SENDER AND RECEIVER
For his exhibition at Fluentum, Christian Jankowski plays with the most famous duo in classical communication theory: the sender and receiver.
Sender and receiver were developed in the late 1940s as a simple mathematical model for optimizing signaling in the telecommunications sector and quickly became an absolute allegory for the exchange of information between two channels. This abstract model, in which meanings and contents are ignored without comment, immediately draws attention to a previously unnoticed component: the transmission channel through which the message to be transmitted is routed. It is precisely this fragile threshold moment during a transfer that decides whether communication is successful or not.
This previously undetected third party, sliding between the togetherness of sender and receiver, represents an essential feature of Jankowski’s artistic practice. Since the 1990s, feeding into medial contexts and self-contained systems, performance and mimic-like interventions have been the central leitmotif of his work. Not infrequently, a border-crossing act between the spheres of the art and media worlds, and thus broader social structures, is carried out here. Jankowski first appropriates the logics of his chosen domain and its habitual processes and patterns of action in order to infiltrate them with conceptual interferences, which often lead to self-running events with uncertain outcomes and arbitrary semantics. In new and in previous works, some rarely shown, themes revolve around ideas such as profession and life-callings, moments of disturbance and liminality are materialized within various transmission channels. Even though artistic works occasionally tend to gather metaphorical dust after their initial ascription of meaning, social events and processes of change offer the possibility to place them in a new dialogue with their environment and thereby undergoing a shift in meaning. The transmission processes traced in the exhibition in the field of telecommunications, spirituality, or territoriality are thus given an idiosyncratic proximity to the present through perception filters in the face of the year 2020, one that has been profoundly dictated by a virus.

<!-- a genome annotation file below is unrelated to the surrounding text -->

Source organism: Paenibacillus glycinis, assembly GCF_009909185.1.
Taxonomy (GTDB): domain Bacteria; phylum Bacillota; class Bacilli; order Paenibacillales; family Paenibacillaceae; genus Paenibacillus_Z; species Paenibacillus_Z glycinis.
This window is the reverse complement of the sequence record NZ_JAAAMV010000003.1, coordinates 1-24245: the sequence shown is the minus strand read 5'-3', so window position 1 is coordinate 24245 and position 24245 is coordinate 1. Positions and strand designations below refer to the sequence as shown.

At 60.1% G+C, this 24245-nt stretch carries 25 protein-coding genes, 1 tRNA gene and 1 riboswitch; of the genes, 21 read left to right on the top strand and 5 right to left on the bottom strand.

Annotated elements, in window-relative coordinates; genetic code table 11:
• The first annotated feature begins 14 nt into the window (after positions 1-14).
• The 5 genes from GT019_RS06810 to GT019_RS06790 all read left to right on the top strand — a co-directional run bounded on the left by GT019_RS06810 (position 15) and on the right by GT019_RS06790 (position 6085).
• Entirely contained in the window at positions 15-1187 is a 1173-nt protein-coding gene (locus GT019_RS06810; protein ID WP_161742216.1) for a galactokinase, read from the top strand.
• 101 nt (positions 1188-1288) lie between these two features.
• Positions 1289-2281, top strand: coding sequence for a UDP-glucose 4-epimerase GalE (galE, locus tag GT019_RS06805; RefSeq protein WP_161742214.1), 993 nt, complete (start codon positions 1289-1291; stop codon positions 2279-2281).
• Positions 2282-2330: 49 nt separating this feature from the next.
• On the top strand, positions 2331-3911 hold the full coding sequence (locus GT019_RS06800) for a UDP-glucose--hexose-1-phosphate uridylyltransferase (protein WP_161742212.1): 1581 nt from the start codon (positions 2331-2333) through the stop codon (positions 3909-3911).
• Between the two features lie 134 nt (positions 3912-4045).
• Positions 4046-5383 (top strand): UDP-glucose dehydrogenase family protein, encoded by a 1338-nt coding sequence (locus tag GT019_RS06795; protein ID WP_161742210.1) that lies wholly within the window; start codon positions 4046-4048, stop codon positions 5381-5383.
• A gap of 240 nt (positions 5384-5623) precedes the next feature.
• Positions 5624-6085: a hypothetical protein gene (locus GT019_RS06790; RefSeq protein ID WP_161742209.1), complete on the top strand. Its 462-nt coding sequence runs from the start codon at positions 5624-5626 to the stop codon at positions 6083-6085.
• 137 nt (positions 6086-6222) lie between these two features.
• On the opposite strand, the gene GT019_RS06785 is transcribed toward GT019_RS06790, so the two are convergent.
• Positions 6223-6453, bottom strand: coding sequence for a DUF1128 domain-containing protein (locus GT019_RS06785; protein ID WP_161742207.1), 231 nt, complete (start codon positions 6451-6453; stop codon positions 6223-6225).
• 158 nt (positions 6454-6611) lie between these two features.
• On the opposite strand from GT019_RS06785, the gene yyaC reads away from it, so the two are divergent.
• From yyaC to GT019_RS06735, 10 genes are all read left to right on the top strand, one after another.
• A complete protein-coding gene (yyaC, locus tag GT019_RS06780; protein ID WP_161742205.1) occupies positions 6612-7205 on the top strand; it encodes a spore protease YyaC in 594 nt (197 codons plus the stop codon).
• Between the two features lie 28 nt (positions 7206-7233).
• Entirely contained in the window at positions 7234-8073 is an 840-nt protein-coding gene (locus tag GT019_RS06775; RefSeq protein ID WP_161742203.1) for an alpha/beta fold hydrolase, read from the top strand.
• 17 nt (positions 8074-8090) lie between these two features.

The work Sender and Receiver will be shown in parallel at the 2nd edition of the Bangkok Biennial Escape Routes in autumn 2020. A catalogue published by KERBER Verlag will accompany the exhibition.
(From the website of Fluentum)
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